- In addition to the World Bank loan, the African Development Bank and European Investment Bank are expected to approve US$100 million and US$94 million respectively, for a total Inga loan package of US$489 million.
The only private investment at Inga so far comes from Canadian company MagEnergy, a subsidiary of Toronto-listed MagIndustries. MagEnergy is investing US$110 million to repair four of Inga 2’s eight turbines. In return, the state utility has guaranteed MagEnergy 120 MW worth of capacity for powering its magnesium smelter 200 km west of Inga at Pointe-Noire, in the neighbouring Republic of Congo. MagEnergy is backed by South Africa’s Industrial Development Corporation, a state-owned bank with several major mining investments in the DRC.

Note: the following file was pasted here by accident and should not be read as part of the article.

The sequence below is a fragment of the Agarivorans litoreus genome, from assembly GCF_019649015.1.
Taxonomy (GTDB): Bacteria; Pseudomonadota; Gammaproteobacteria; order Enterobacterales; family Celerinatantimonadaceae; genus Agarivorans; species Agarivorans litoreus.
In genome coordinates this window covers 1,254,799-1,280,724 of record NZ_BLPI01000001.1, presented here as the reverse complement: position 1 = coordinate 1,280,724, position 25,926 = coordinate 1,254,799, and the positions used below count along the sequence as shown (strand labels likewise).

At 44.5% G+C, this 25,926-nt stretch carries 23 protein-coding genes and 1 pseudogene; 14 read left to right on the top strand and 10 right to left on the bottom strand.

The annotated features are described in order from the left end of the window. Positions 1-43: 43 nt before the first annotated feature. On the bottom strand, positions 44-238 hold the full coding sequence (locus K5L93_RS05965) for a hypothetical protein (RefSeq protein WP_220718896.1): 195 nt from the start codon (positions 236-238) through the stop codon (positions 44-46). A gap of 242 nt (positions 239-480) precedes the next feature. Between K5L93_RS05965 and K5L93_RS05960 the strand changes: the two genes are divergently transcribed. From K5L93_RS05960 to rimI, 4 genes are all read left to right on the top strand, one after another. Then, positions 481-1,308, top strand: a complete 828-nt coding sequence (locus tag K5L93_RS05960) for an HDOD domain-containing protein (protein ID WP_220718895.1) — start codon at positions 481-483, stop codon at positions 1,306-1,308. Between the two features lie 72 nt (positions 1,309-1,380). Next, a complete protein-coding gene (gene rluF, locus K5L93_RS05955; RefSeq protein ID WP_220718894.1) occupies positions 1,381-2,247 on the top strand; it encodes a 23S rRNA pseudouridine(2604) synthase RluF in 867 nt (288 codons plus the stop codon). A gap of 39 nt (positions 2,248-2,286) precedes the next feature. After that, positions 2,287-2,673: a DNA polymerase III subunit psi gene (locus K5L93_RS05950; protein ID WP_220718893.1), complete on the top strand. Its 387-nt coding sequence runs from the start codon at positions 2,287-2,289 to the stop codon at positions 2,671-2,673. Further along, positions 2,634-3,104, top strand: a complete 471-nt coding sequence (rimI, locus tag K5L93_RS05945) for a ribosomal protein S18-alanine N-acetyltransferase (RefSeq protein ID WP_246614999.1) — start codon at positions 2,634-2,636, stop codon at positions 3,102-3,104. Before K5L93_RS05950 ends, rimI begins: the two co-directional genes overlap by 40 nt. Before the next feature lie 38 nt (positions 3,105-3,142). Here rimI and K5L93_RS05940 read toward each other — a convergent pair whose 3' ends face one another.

1. The presentations made on Grand Inga by Three Gorges Corporation’s Li Yongan, Eskom Chief Thulani Gcabashe and others at the World Energy Council forum on March 16-17, 2007 in Gaborone, Botswana can be downloaded from the World Energy Council web site at www.worldenergy.org
2. SNC-Lavalin (formerly two separate Canadian companies SNC and Lavalin) co-authored the Canadian-financed Three Gorges project feasibility study that was used by the Chinese government to justify construction and attract international financing for the project. The study, obtained by Probe International using Canada’s Access to Information Act, was found to be so fundamentally flawed that Probe International submitted complaints to Canada’s professional engineering associations, accusing SNC-Lavalin and its co-authors of professional negligence, incompetence and misconduct as defined by the engineering code of professional ethics. The full text is available at Probe International’s web site in Damming the Three Gorges: What Dam Builders Don’t Want You to Know (Earthscan, 1993): http://www.threegorgesprobe.org/pi/documents/three_gorges/Damming3G/appendix-b.html [PDF]
6. New Scientist, “Giant Congo hydroelectric project is a ‘betrayal’”, by Fred Peace. September 30, 2002